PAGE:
What’s the purpose of the scroll lock key? What does scroll lock do? With modern windowing operating systems we don’t need the scroll lock or scrlk key very often, but it solved a very real problem in the days of DOS.
The scrlk key is an abbreviation for scroll lock. Some keyboards abbreviate it even further. I one keyboard that just says “scr” on that key. However your keyboard abbreviates it, it’s almost always the key in between the print screen and pause keys.
Under MS-DOS, when all we had was a single screen of plain text with one window, we might still want to scroll around the screen rather than moving the cursor. Under Windows or Mac OS, we accomplish that with the arrow gadgets in the corner of each window. That facility didn’t exist in DOS. So instead, we hit Scroll Lock, then hit the arrow keys to move where we wanted.
It wasn’t intuitive. But in 1981, few things were.
The competitive advantage
This gave IBM a competitive advantage in 1981. It was a simple feature, but other computers didn’t have a standard way of doing it. They certainly didn’t have a dedicated key for the purpose. A good salesperson could load up a large document on an IBM PC and another computer. He or she could zoom around the document on the IBM. Then he or she could turn to a cheaper computer and say, “See, I can’t do that on this cheaper computer.”
A less skilled salesperson could at least say the IBM had 83 keys when some competing computers had fewer than 60. What was the advantage? You could type faster and not have to remember as many control-key combinations. It made the IBM PC easier to use, relatively speaking. In 1981 no computer was particularly easy to use by modern standards, so little things like a scroll lock key mattered.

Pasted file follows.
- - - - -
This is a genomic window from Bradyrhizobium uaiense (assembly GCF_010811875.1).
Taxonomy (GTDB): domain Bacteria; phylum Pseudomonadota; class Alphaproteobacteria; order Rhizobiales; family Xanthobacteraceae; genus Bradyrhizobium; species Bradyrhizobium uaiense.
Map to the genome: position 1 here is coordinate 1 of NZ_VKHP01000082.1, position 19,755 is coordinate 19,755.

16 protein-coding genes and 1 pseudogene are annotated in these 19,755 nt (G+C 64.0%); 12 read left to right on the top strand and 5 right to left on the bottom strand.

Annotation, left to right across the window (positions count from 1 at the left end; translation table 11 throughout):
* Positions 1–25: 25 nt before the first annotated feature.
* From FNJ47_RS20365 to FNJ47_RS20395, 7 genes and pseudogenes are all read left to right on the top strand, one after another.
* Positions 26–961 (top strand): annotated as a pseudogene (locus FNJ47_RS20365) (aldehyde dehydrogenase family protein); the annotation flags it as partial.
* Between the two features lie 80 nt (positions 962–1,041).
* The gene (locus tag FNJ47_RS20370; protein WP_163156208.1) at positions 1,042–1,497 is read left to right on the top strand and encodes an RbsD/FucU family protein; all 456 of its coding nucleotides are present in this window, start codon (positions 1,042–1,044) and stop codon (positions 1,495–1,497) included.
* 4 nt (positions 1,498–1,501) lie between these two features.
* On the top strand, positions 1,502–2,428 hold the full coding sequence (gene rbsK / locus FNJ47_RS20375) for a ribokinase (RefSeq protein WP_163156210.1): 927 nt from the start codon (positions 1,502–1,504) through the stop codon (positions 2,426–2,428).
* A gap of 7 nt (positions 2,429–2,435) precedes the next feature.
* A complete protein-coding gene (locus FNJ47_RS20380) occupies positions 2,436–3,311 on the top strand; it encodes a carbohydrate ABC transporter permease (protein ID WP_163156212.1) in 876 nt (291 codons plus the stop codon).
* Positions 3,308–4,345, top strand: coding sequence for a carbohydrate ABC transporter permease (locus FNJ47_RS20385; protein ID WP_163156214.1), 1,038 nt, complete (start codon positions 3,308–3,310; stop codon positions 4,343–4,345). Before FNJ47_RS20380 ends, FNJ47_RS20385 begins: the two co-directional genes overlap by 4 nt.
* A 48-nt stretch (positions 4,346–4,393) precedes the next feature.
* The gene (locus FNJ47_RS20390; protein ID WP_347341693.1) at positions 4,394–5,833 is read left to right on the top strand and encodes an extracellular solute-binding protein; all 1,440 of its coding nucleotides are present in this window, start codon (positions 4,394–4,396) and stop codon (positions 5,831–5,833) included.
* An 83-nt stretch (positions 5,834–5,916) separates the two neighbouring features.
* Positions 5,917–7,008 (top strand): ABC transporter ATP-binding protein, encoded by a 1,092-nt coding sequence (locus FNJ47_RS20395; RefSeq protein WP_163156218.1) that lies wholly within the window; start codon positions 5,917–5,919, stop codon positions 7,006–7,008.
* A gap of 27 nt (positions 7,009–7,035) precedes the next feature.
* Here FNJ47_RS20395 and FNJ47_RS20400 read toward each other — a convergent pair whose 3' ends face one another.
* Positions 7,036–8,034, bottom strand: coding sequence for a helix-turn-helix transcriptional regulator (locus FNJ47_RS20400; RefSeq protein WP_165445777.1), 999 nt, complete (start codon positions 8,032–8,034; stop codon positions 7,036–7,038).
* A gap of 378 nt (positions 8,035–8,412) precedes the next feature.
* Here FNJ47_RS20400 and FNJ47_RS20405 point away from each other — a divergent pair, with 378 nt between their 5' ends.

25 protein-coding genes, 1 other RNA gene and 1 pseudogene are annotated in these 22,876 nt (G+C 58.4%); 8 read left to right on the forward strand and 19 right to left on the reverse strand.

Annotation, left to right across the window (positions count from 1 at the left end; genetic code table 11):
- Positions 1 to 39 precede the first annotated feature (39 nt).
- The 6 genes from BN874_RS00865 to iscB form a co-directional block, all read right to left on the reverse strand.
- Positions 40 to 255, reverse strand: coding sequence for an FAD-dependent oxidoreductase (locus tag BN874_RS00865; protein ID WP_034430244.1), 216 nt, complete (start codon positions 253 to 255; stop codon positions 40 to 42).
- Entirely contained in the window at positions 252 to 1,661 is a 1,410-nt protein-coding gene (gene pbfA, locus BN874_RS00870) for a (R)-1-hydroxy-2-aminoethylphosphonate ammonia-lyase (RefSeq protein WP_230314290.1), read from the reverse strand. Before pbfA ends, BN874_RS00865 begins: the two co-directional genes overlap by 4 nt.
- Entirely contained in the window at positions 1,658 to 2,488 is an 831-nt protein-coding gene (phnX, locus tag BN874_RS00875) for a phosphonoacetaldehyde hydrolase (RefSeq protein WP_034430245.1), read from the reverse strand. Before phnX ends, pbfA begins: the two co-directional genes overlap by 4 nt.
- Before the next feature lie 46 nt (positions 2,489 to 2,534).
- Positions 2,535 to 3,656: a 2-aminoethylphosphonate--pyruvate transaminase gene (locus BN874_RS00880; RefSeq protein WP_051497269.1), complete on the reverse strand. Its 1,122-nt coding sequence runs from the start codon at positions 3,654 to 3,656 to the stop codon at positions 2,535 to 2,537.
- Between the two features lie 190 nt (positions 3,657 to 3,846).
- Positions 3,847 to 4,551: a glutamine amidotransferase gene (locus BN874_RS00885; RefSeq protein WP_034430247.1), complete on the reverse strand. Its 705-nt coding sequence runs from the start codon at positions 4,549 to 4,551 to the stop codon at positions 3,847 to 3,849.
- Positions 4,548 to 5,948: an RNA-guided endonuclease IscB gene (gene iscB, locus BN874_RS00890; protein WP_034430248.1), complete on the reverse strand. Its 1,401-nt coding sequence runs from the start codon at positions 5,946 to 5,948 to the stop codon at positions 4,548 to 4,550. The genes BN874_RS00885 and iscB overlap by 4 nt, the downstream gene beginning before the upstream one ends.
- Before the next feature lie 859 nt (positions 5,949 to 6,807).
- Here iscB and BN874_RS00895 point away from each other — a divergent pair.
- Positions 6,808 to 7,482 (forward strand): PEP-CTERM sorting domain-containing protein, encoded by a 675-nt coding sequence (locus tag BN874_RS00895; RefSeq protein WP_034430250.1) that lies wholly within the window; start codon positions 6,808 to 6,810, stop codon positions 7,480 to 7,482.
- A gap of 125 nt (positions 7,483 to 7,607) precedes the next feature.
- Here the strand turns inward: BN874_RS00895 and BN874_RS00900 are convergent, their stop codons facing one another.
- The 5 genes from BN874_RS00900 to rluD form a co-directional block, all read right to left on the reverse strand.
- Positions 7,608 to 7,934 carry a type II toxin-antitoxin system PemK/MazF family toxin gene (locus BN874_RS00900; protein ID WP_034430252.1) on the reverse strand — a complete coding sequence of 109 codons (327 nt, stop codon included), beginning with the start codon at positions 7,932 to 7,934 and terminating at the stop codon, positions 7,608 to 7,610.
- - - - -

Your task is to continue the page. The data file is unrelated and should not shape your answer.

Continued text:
Today, IBM gets remembered as the company that created the PC standard and the industry around it and got chased out due to greed and incompetence. But IBM did a good job of studying the fledgling personal computer industry, asking lots of questions, and designing something that addressed a lot of the shortfalls of the day.
Use by DOS utility programs
That said, even in the 1980s, “what does scroll lock do?” was a fair question. Not a lot of people used the key. It was there, but it probably made for a more impressive sales demo than it did practical, everyday use. It turned out that few enough people used it that DOS utilities could usurp the key to use for other purposes, like copying and pasting between programs. Even people who knew what scroll lock was supposed to do often found these alternatives uses for it more helpful.
What does scroll lock do today?
Today, the best known Windows program that uses functionality similar to this is Excel. A handful of other programs also do it, like Libre Office Calc, which competes with Excel. Probably the second-best known program that uses it is Lotus Notes. If you hit Scroll Lock, you can zoom around the screen with your arrow keys. DOS veterans can find this behavior handy. People who didn’t use the scroll lock key in the 1980s find it confusing. If anything, they hit the key, enable a weird mode, and then they can’t figure out how to get things back to normal.
The other major use for scroll lock today is with KVM switches in server rooms. The scroll lock key activates the KVM, since you’d almost never have any reason to use scroll lock on a server.
Most people regard the Scroll Lock key as a vestigial organ today. Some laptops, such as Lenovo and Dell, bury its functionality in an unmarked key combination like FN+K, FN+C, or FN+S to save space. And usually, unless someone accidentally hits that hidden key combination when trying to do something else, they never miss it.